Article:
Similarly, with the Withdraw and Push pose, keep the knees in the same direction and bend only slightly.

tai 6

This goes without saying. If you have foot drop, you’d surely fall over doing this move so DON’T EVEN ATTEMPT THIS.

tai 7.png

The next move is rather complicated and should be done on a good day in terms of your health. It literally consists of turning back and forth, first to your left and then when you reach backwards, turn back right to the front.

Put the leg back on the side you’re supposed to turn, so that if you are turning left, use the left leg to spin around.

Posture nine will require watching the description and movement carefully, described as carrying a ‘silk worm’, moving it side to side but the footwork is similar in terms of keeping your knees in the same direction.

The last pose is actually a bit of a workout on the arms! Just holding a ‘ball’ up for several minutes can make the lactic acid start building.

tai 10.png

And I’m sure, after confusing your body into oblivion, it will be happy that it’s had a bit of a workout albeit a slow one.

HNPP · Mental Health · Physical Health

HNPP and Yoga

Yoga on the beach

Okay, I’m not going to lie, most of the positions (even the image above) are slightly off limits depending on how severe your HNPP is. That being said, it’s still doable, but it will take many modifications as necessary.

Why should you do yoga?

Despite the possible injuries it can cause, focusing on areas such as your back and shoulders will make sure you won’t become completely bedridden, and crippled with back pain (this happened during my early days). It was also recommended by my neuro physiotherapist so at least that’s good news!

Here, I will walk you through a YouTube video that I regularly use for CHAIR YOGA. Yes, you heard me correctly, it exists and it still works. The main focus of yoga is to allow yourself to take time out from the stresses of worrying, because it’s easy to disconnect from your body when you loathe it for failing you. But with some changes, yoga can keep many people from completely falling off the edge.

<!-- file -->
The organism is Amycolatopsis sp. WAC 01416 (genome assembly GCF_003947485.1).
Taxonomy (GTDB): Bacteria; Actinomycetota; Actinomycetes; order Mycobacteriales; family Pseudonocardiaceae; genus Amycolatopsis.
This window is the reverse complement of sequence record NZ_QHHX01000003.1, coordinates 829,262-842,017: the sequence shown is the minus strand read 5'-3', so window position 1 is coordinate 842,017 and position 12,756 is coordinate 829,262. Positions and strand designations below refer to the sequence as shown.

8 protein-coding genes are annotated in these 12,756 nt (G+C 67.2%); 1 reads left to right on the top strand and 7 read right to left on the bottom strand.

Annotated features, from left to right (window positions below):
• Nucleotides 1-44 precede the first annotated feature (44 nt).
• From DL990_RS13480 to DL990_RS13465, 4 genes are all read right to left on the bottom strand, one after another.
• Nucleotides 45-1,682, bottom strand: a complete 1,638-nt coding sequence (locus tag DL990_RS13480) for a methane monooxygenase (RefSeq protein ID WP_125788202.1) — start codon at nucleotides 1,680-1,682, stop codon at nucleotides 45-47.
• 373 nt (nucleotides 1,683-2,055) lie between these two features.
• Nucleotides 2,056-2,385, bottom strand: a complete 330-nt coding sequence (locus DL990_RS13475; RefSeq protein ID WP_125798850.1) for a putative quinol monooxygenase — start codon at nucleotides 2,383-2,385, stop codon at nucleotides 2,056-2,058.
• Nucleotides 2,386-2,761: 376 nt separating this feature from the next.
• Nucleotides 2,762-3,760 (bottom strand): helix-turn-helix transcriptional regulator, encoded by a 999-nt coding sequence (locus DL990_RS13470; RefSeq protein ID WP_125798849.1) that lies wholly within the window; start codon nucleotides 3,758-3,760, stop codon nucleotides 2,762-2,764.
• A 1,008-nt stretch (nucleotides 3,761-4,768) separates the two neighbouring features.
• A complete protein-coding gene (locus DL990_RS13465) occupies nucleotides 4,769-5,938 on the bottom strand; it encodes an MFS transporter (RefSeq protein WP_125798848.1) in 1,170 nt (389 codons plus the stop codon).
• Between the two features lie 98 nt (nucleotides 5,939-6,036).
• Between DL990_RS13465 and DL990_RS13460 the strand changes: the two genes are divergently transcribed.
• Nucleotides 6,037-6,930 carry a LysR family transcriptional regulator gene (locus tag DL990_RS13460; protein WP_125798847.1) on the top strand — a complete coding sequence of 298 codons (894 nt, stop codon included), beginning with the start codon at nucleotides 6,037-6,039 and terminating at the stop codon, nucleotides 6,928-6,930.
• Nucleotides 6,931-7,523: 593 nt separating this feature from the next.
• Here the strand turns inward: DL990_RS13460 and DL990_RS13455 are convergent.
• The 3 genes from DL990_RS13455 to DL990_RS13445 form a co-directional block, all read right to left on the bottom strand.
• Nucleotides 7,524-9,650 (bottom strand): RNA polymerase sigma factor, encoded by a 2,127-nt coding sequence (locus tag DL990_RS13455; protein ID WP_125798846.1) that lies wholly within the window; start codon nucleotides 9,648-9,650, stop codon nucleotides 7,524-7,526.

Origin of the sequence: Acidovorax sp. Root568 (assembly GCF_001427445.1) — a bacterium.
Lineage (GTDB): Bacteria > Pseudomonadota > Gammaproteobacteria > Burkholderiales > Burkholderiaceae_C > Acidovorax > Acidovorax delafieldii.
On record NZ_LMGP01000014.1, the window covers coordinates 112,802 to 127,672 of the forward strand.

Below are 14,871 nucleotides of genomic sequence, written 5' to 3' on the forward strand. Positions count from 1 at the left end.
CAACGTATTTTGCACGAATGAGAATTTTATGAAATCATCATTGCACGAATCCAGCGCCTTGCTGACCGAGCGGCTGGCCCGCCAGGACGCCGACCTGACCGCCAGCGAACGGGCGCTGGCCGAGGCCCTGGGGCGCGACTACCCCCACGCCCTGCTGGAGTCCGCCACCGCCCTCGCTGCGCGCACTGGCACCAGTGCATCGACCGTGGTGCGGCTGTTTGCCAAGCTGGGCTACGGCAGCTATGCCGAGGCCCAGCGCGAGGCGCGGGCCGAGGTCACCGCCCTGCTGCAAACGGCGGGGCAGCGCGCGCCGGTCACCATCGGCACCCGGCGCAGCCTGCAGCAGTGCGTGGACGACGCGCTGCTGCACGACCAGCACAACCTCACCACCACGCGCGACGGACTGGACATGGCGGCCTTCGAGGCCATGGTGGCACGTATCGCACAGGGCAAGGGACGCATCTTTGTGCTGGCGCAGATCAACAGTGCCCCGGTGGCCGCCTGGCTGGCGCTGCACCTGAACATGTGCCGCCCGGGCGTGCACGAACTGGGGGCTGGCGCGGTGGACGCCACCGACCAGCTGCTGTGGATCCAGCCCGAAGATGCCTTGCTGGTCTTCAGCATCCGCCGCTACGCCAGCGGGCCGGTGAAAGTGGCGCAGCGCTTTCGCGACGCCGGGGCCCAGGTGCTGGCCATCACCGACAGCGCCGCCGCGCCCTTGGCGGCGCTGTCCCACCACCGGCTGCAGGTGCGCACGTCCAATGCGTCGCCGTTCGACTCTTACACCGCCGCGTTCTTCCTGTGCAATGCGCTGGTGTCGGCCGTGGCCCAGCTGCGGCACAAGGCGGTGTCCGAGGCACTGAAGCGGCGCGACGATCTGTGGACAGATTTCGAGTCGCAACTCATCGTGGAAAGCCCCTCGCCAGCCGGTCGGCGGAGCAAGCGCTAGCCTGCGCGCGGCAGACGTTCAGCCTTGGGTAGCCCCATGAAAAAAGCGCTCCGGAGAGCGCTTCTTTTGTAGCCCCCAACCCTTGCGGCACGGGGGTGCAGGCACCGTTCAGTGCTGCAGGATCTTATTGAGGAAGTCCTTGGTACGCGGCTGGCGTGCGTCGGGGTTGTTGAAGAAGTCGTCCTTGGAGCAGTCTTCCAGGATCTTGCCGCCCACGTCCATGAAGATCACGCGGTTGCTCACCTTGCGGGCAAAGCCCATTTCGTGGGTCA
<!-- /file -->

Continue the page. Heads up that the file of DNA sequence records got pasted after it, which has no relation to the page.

I’ve never been particularly good, but I’ve practiced Hatha, Sivananda and Ashtanga for most of my life. Believe me, if I can do it, I’m sure you’ll do an even better job! If not, no matter, your body needs to recover.

Remember, NEVER do any moves that can potentially injure your nerves. Symptoms include a tingling sensation while doing the move or numbness. Stop the pose immediately if that’s the case. You know your body better than anyone. AND KEEP THE CASTS / SPLINTS ON.

ADDITIONAL INFORMATION: Since writing this post, a very important issue has come to my attention by a fellow HNPP’er. Remember, breathing is the most significant part of yoga!!! Throughout the exercises, please breathe continuously in a natural flow in order to keep the muscles moving and stop lactic acid from building.

Disclaimer: Please ask your GP or medical practitioner before attempting any exercise included on this website.

So first things first – the chair has to be cushioned. Doing exercise on a metal chair could actually tweak the nerves, so either put a seat cushion on an ordinary chair or use an armchair that has the sides free! I actually use my sofa surrounded with cushions to grab at any point during the sequences.

Yoga 1

Second of all, do not put your palms together into the Anjali Mudra position especially if you have wrist issues including wrist drop. In this case, you can just keep the arms up without contact.

yoga 2

I really don’t recommend the next move for people with hand issues. In this case, lightly intertwine the fingers together, keep head bowed and stretch forward. You can even hold one hand over the other instead and reach upwards into the next movement.

yoga 3

When holding wrists with the other hand, make sure you’re in a completely comfortable position to do so. Never do anything that makes the hands start to tingle or go numb.

yoga 4

In the next move, the hands can actually lightly touch the base of the skull on the back of the neck, looking upwards, without bending the wrists in this awkward position. The main stretch is the outward elbows and the neck stetch.

yoga 5